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KAREN SCHWALLER

By Staff | Oct 18, 2013

I see them all around the farm, and maybe you do, too. There’s the iron pile, the scrap metal pile, the silage pile, the pile of deceased livestock that makes its presence known over time, the pile of brush that needs to be buried or burned, piles of work that need to be done, and every now and then, someone lying around who we may or may not consider to be a lazy pile.

But even with all those piles around her on the farm, there are no piles more evident and more frustrating to the farm wife than the piles that appear inside the farm house.

Here at the Schwallers’, the mending pile is the crowned jewel of in-house aggravating piles – and I can’t even blame everyone else for that.

If I would just sit down at the sewing machine and plow through it, the pile would not grow at the rate of a Chia Pet’s hair.

For many a farm wife, house cleaning is something that piles up as well. The dirt blows in – especially for those living on gravel roads. The windows are never clean, and the dusting is never done because of it.

The laundry is something she only dreams of completing, especially when the crops need to be sprayed, and around lambing and calving season. And the combination of gravel road dust and wind doesn’t do much for laundry on the line that was clean when she put it there.

And just when she’s swept or vacuumed the last of the corn from her floors, the guys come in again with more of it. Clean kitchen rugs are only a reality for the urban wife and mother, and harvest-time lunch pails and their dishes (for everyone in her family who needs a lunch pail) are sometimes overwhelming when they come in late after a long day.

But even as annoying as all of that can be, there is one pile that never seems to go away, and the farm wife has no powers over making that happen.

It would be the farm magazine pile.

Farm publications are awesome. They contain so much valuable information and insight that it renders them worthy of their own area of the house. And the farmer will get to reading them “one of these days” because they’re too good to throw away. And it’s 100 percent true.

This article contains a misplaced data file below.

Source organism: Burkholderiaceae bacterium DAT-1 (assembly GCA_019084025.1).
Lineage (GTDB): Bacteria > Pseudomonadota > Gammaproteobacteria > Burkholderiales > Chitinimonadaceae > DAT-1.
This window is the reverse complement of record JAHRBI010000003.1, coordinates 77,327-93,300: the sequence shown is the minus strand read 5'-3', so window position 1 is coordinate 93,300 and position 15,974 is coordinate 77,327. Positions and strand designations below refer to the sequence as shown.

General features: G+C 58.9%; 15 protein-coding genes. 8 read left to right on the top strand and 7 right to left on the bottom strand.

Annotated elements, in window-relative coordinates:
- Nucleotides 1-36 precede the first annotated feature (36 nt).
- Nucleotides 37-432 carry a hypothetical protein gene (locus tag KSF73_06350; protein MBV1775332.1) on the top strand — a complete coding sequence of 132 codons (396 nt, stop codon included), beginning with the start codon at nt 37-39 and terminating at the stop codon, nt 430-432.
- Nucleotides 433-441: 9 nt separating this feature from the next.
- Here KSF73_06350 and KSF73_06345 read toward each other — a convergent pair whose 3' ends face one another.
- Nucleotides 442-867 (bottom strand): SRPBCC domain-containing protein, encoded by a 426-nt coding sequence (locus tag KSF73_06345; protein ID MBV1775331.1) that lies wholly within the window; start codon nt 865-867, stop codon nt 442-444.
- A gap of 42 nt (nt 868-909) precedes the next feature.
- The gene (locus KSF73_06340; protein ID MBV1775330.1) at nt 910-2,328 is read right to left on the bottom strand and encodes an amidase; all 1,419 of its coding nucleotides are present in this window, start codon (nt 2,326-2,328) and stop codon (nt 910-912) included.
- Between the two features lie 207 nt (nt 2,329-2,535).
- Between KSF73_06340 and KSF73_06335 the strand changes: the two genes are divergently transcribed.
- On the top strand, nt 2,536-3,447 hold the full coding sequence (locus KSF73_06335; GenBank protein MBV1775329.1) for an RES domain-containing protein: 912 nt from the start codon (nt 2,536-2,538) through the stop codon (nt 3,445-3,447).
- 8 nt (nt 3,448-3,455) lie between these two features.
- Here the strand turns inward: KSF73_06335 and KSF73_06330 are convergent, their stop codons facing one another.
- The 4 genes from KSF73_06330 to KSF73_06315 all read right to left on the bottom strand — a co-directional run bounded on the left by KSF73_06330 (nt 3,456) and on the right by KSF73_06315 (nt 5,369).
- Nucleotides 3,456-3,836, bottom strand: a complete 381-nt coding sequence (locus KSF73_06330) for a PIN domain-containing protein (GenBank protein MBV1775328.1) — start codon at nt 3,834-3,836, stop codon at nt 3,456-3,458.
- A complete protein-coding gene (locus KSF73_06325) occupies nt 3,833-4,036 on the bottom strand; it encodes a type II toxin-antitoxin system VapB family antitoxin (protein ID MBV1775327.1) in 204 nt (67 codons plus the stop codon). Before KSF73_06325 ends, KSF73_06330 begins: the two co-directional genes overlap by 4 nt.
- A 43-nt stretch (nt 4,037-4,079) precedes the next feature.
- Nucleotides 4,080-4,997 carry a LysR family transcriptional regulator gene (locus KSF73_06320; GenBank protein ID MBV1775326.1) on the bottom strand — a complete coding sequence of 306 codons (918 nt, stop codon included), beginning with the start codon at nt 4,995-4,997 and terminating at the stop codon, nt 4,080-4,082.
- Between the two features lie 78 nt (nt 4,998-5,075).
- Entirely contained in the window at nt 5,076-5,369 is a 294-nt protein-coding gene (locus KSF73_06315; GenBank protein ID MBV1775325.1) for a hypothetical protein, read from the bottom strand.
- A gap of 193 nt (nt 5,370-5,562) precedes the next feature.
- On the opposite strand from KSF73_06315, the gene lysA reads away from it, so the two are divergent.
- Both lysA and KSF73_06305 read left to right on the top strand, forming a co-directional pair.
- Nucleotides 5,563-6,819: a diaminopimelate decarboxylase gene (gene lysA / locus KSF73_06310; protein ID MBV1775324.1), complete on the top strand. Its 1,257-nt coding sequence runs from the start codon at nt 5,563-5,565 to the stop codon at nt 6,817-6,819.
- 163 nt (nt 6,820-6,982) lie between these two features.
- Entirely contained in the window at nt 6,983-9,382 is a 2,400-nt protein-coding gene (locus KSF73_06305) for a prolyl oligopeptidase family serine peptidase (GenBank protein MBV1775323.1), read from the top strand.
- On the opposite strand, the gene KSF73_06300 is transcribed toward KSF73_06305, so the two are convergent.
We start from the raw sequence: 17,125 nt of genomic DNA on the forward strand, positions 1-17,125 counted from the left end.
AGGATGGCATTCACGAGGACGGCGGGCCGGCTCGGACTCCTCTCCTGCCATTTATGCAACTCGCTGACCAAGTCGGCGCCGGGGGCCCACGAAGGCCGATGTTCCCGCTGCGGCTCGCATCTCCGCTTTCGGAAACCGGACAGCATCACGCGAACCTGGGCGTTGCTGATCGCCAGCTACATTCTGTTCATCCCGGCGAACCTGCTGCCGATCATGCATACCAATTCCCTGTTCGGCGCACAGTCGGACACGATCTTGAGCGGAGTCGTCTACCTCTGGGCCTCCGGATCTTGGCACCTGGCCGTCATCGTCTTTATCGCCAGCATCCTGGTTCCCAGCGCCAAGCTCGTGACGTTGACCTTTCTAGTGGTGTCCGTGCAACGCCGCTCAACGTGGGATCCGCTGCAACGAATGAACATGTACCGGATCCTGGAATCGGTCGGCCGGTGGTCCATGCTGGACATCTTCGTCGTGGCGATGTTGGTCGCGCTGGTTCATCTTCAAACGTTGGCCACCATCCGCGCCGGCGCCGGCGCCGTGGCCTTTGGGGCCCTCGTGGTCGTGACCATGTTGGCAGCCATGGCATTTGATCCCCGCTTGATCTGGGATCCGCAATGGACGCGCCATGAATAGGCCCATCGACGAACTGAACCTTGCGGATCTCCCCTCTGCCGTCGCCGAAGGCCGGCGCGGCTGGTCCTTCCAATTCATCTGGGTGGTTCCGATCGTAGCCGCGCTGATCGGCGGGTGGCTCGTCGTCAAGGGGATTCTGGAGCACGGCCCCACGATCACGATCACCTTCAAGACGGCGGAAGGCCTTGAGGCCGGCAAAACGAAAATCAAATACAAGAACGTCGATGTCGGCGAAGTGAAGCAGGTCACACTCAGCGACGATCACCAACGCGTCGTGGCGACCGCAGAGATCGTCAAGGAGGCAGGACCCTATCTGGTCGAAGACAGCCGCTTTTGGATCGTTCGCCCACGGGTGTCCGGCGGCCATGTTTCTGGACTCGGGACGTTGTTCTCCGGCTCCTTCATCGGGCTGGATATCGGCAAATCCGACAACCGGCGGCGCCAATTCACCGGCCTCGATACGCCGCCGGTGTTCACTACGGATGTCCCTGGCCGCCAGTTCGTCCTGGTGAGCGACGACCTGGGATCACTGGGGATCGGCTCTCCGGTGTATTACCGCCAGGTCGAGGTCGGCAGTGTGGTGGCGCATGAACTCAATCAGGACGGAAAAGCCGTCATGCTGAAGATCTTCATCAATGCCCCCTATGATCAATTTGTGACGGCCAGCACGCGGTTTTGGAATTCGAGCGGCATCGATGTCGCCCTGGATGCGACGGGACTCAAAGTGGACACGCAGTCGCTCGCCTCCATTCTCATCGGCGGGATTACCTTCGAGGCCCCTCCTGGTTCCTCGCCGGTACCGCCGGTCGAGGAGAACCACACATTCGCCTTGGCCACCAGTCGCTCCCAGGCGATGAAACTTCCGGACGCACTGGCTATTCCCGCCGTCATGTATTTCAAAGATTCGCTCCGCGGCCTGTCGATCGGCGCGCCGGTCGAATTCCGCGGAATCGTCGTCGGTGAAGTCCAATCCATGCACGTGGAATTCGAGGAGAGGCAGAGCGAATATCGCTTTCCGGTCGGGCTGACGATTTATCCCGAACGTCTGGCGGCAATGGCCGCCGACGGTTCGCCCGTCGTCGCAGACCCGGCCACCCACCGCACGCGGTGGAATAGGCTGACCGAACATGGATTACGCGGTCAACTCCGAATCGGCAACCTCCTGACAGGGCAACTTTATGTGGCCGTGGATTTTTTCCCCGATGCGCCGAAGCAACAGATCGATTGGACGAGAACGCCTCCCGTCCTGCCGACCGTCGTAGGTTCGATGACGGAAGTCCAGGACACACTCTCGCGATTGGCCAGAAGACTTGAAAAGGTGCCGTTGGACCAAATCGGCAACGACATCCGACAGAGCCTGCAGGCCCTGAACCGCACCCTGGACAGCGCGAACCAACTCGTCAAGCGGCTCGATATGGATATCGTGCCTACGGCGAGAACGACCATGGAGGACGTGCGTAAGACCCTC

The trouble is that, even though the farmer intends to read them when he’s not so busy, that time rarely ever arrives, especially for the livestock farmer. Thus, the pile is the size of Wilt Chamberlain over time, and it eventually becomes a supporting beam of the house if the pile is left unattended too long.

The farm wife can’t throw them away without his consent, and by the time that consent comes, they could sign up to be on the “Hoarders” TV show.

Not too long ago, our family hosted the Thanksgiving gathering. Naturally, this meant we had to do some serious cleaning.

My husband even found reasons to use his pliers for the job. Of course. No farm wife should be without them as she cleans.

One of his jobs was to do something with the farm magazine pile, which had grown to about 4 feet in height, and was leaning like Uncle Vern at his nephew’s free wedding bar.

Finally the pile fell over on its own (not unlike Uncle Vern), and sprang an offshoot.

It was time.

My husband grabbed a box and began sorting, lamenting over all of the good reading of which he was going to miss out.

Today, the pile is nearly that high again, only now that I’m a little older, I’m not sure if it’s the pile that’s leaning, or me.

I may invite my family over for Thanksgiving in order to make the pile go away again.

I was a genius.

Schwaller is a Farm News correspondent from Milford. Reach her by e-mail at kschwaller@evertek.net and at www.karenschwaller.com.

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